Alas, there was at least one jam. As DiStefano headed to the church from her parents' home in Hauppauge -- her hair perfectly coifed in a curly, side-swept ponytail with her long, ethereal veil trailing gracefully behind -- someone (she's not saying who) stepped on it, tearing the veil and some hair out of her head. The lacy topper could have been left ragged, but DiStefano's quick-thinking mom, Grace, raced back into the house, grabbed scissors and lopped off half the veil, replacing it on her daughter's head.

Sparkle was 'the color'

Despite the mishap, the bride looked stunning in her Kenneth Pool gown, a frothy confection boasting a crystal emblazoned bodice and piles of tulle as a skirt from the Wedding Salon in Manhasset.

"It was a classic dress ... with a party at the bottom," said DiStefano. Her shoes, glistening Jimmy Choos, were a thoughtful shower gift from a group of girlfriends. And her glam, exotic diamond earrings were her "something borrowed" -- these on loan from friend Idayne Kaye of Kravit Jewelers in Oceanside, who also designed the couple's wedding bands.

Sparkle was a recurring theme of the day.

"I didn't have a color for the wedding, so I guess you could say sparkle was my color," DiStefano said.

Even the flowers, a lush palette of white and champagne hydrangeas, roses and orchids -- some submerged in glass vessels -- featured strands of crystal accents, all by Brian's Flowers in Mineola. And four of Cassara's nieces, who were flower girls, wore poufy chiffon dresses from David's Bridal with sparkly little bracelets. The cake, a 71/2-foot-tall, eight-layer masterpiece created by Oheka's pastry chef, Daniel Andreotti, had alternating tiers of chocolate cake with white chocolate mousse filling and yellow cake with hazelnut mousse filling. The confection also boasted thousands of crystals and pearls amid the handmade sugar orchids, roses and buds.

All about the music

Few couples consult the guests beforehand about what songs will get them dancing, but the response card in the invitation asked just that. And it worked. With a band, The Mystic, and a DJ, The Echo Agency, the dance floor was mobbed the entire night. The first dance was a medley of sorts -- two songs with the same name, "Just the Way You Are," by Bruno Mars and Billy Joel.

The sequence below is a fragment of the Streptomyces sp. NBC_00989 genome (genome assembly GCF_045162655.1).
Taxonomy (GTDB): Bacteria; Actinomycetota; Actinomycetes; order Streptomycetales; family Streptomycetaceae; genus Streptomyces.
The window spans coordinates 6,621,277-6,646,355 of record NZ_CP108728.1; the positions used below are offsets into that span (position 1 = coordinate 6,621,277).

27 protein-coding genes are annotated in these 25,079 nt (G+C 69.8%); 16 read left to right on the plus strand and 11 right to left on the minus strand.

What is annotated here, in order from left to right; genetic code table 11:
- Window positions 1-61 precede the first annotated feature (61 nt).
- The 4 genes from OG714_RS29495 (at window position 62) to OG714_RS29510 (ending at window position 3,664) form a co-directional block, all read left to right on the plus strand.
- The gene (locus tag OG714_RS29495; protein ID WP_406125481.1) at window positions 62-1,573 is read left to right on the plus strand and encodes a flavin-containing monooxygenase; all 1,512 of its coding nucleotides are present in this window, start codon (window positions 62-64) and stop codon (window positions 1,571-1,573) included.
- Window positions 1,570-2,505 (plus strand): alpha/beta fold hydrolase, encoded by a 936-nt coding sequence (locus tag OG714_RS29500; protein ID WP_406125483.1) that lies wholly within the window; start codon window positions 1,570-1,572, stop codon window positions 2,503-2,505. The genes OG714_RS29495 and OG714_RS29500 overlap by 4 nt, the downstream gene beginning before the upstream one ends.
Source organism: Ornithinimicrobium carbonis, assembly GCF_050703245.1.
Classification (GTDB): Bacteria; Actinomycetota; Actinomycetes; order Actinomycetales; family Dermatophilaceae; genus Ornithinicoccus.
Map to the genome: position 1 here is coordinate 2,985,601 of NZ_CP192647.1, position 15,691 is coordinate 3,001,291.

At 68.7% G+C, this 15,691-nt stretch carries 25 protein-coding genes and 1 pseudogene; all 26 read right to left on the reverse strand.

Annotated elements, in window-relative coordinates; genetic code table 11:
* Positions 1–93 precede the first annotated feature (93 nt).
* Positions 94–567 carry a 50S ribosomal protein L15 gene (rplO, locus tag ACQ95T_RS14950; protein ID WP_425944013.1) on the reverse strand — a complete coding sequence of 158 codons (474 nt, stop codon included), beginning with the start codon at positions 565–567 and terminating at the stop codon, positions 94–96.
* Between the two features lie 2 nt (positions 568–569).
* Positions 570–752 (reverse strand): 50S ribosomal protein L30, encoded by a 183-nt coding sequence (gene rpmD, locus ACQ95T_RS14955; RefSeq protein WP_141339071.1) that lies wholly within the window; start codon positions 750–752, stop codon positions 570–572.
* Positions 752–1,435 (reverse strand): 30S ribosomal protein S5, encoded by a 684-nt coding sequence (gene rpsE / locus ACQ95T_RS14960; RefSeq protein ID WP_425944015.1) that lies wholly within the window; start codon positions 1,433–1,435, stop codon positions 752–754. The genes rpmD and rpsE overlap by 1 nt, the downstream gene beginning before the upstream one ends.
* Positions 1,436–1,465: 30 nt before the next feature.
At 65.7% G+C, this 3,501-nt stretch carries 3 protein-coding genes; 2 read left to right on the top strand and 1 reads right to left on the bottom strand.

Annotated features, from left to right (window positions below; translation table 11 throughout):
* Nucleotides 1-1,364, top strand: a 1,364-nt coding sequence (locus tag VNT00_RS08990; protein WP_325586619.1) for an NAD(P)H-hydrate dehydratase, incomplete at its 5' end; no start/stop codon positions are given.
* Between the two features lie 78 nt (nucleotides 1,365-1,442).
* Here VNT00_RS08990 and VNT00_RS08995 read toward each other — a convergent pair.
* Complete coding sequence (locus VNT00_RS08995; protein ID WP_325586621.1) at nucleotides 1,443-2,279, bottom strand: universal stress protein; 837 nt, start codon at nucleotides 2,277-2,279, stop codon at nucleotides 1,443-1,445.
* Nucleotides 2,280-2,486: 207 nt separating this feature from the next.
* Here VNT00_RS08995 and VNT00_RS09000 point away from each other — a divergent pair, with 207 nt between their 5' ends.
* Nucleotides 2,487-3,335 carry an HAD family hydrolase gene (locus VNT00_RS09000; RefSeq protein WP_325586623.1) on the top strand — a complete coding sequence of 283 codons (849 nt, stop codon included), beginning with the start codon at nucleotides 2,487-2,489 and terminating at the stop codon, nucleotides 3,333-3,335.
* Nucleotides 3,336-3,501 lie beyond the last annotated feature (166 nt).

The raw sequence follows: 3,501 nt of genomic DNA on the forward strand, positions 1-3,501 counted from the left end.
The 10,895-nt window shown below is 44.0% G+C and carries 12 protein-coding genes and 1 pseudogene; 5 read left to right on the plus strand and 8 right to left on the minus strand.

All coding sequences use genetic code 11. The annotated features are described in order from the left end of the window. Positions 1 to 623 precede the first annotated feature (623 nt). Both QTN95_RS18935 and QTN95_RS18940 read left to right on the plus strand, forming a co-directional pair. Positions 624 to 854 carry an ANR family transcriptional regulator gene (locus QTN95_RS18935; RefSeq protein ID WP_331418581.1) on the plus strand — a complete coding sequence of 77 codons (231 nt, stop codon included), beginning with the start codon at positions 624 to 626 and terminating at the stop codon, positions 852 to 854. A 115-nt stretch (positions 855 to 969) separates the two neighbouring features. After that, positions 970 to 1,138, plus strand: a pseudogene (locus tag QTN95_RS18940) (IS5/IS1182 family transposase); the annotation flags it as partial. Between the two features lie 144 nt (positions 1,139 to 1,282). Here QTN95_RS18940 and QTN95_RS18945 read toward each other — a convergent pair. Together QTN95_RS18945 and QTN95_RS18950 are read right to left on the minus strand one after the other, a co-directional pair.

"We chose two very different songs with the same name because Bruno Mars represents our time and Billy Joel represents our Long Island love story," DiStefano said.

One of the most emotional moments of the night came when the bride invited her grandparents Elena and John Giordano, both 88, onto to the floor. The couple, celebrating their 66th wedding anniversary, danced to their own wedding song, "You Made Me Love You," recorded by Judy Garland. There wasn't a dry eye.

"I didn't have a traditional wedding party, but I wanted my family involved," said DiStefano, who, in lieu of bridesmaids, had a matron of honor, her sister, Diana Savarese, and a man of honor, her brother, Thomas DiStefano.

"And how lucky am I to have both my grandparents there at my wedding?" she asked.

About halfway into the night, Long Island's own Kim Sozzi, a chart-making pop star and friend, performed, bringing down the house.

The night never really wound down as the throng moved on to the after-party in a separate room lit in neon blue. It's there that DiStefano busted her signature move, the aforementioned "worm," for which she lay belly-down on the floor and rippled in a wavelike motion.

"I thought my mother would faint," she said.

The groom, who changed from his tux into a white dinner jacket (both custom jobs from J. Ogilvy at Joseph & Joseph in Garden City), was unsurprised by his bride's dance moves. "She gave that wedding dress a full workout," he said with a laugh.

That dress, a bit of a mess at this point, hangs in her mom's house, and DiStefano has no plans to pack it away.

"I want to wear it on our first anniversary," she said. "I truly had the best time of my life at my wedding."